Republicans arriving in Cleveland next month to nominate Donald J. Trump will be greeted by as many as 6,000 protesters on the first day, a noisy coalition of dozens of groups, including Black Lives Matter and the Workers World Party. The demonstrators intend to ignore restrictions keeping them far from the delegates, raising fears the violence that accompanied some of Mr. Trump’s rallies will be magnified on a mass scale. Two marches along routes the city has not authorized are planned for the convention’s opening day, July 18. Organizers say they want to avoid violence. But they are also gearing up for confrontation with the police, including training in civil disobedience. “If there are people willing to put themselves on the line to be arrested, so be it,” said Deb Kline, a leader of Cleveland Jobs With Justice, one of the groups that will march. A week later, as Democrats pour into Philadelphia, so will an army of Bernie Sanders supporters planning Occupy Wall Street-style protests against what they call the “fraudulent” nomination of Hillary Clinton. One group, Occupy DNC Convention, is circulating information about protecting oneself from tear gas by wearing a vinegar-soaked bandanna and swim goggles.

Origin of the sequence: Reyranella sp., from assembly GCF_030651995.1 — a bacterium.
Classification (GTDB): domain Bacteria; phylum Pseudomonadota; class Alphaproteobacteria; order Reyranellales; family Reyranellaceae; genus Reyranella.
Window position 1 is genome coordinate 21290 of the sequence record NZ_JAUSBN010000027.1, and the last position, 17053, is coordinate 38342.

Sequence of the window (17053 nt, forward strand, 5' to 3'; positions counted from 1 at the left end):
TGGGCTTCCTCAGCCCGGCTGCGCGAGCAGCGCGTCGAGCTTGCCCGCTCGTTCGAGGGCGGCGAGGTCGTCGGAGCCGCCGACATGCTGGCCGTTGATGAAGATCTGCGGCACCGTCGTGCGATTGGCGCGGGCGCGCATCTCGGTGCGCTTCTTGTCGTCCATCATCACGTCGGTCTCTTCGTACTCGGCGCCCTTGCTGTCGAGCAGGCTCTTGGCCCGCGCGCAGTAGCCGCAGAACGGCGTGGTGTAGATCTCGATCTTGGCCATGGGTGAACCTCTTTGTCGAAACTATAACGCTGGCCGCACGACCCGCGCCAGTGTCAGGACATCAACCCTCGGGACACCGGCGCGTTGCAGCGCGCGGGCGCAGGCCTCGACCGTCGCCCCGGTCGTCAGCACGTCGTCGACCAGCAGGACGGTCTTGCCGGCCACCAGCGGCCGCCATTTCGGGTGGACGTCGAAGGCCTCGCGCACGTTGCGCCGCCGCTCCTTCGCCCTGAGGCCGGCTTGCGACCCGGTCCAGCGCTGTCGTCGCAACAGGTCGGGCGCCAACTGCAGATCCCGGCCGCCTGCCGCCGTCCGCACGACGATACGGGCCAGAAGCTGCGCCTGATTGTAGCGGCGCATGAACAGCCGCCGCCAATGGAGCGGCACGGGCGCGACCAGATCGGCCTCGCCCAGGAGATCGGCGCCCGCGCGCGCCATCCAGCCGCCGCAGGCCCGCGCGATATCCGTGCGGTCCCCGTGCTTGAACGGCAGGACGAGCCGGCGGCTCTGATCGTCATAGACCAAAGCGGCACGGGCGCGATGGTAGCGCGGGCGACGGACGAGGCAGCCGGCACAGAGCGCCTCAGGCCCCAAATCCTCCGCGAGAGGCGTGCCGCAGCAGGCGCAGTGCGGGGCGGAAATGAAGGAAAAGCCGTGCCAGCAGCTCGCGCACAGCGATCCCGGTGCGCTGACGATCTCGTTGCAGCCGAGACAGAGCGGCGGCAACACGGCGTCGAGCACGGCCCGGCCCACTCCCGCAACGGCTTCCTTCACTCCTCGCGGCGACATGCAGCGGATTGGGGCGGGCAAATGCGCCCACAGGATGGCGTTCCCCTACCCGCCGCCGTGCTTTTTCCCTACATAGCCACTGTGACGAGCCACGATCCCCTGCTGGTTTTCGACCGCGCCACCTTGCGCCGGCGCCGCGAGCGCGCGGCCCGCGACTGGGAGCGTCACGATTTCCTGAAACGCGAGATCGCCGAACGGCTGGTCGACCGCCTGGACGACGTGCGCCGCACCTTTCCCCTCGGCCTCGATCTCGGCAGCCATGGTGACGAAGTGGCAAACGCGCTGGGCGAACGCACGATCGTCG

The divisive nominating contests have produced countercurrents of deep resentment in both parties. And next month, that bitterness could spill into the streets in large protests just when Republicans and Democrats — and the host cities — are trying to present images of unity to the country.
Mass demonstrations have occurred at nearly every modern political convention, perhaps none more disastrously than at the 1968 Democratic convention in Chicago, where street riots contributed to Hubert H. Humphrey’s loss that November.
There is no chance of that level of violence, officials in both cities insist, because modern policing has evolved to be less confrontational. Philadelphia is considering issuing $100 summonses to marchers blocking highways or failing to disperse, rather than arresting them.